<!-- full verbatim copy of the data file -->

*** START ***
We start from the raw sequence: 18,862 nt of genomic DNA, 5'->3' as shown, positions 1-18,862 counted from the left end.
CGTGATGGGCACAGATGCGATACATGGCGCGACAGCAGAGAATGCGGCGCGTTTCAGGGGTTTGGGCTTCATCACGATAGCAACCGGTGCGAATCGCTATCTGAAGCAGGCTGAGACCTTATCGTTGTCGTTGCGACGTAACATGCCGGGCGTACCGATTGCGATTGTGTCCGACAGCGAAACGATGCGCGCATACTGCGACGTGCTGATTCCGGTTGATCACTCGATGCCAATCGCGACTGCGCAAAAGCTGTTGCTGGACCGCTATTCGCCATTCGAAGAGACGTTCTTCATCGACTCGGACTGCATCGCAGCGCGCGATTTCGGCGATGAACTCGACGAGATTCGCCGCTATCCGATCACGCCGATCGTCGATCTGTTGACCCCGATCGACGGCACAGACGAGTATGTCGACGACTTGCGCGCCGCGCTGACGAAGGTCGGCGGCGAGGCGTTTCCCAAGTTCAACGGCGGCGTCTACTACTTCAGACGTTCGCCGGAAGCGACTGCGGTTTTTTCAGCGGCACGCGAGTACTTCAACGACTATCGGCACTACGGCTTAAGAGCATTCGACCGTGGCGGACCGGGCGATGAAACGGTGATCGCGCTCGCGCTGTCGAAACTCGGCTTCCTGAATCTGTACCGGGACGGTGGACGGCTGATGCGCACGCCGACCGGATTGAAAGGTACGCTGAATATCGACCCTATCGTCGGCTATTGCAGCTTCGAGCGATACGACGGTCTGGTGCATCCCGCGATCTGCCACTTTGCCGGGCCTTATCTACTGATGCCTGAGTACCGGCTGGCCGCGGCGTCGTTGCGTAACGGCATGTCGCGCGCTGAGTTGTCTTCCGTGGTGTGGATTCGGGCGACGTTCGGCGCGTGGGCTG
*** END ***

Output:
We start from the raw sequence: 18,862 nt of genomic DNA, 5'->3' as shown, positions 1-18,862 counted from the left end.
CGTGATGGGCACAGATGCGATACATGGCGCGACAGCAGAGAATGCGGCGCGTTTCAGGGGTTTGGGCTTCATCACGATAGCAACCGGTGCGAATCGCTATCTGAAGCAGGCTGAGACCTTATCGTTGTCGTTGCGACGTAACATGCCGGGCGTACCGATTGCGATTGTGTCCGACAGCGAAACGATGCGCGCATACTGCGACGTGCTGATTCCGGTTGATCACTCGATGCCAATCGCGACTGCGCAAAAGCTGTTGCTGGACCGCTATTCGCCATTCGAAGAGACGTTCTTCATCGACTCGGACTGCATCGCAGCGCGCGATTTCGGCGATGAACTCGACGAGATTCGCCGCTATCCGATCACGCCGATCGTCGATCTGTTGACCCCGATCGACGGCACAGACGAGTATGTCGACGACTTGCGCGCCGCGCTGACGAAGGTCGGCGGCGAGGCGTTTCCCAAGTTCAACGGCGGCGTCTACTACTTCAGACGTTCGCCGGAAGCGACTGCGGTTTTTTCAGCGGCACGCGAGTACTTCAACGACTATCGGCACTACGGCTTAAGAGCATTCGACCGTGGCGGACCGGGCGATGAAACGGTGATCGCGCTCGCGCTGTCGAAACTCGGCTTCCTGAATCTGTACCGGGACGGTGGACGGCTGATGCGCACGCCGACCGGATTGAAAGGTACGCTGAATATCGACCCTATCGTCGGCTATTGCAGCTTCGAGCGATACGACGGTCTGGTGCATCCCGCGATCTGCCACTTTGCCGGGCCTTATCTACTGATGCCTGAGTACCGGCTGGCCGCGGCGTCGTTGCGTAACGGCATGTCGCGCGCTGAGTTGTCTTCCGTGGTGTGGATTCGGGCGACGTTCGGCGCGTGGGCTG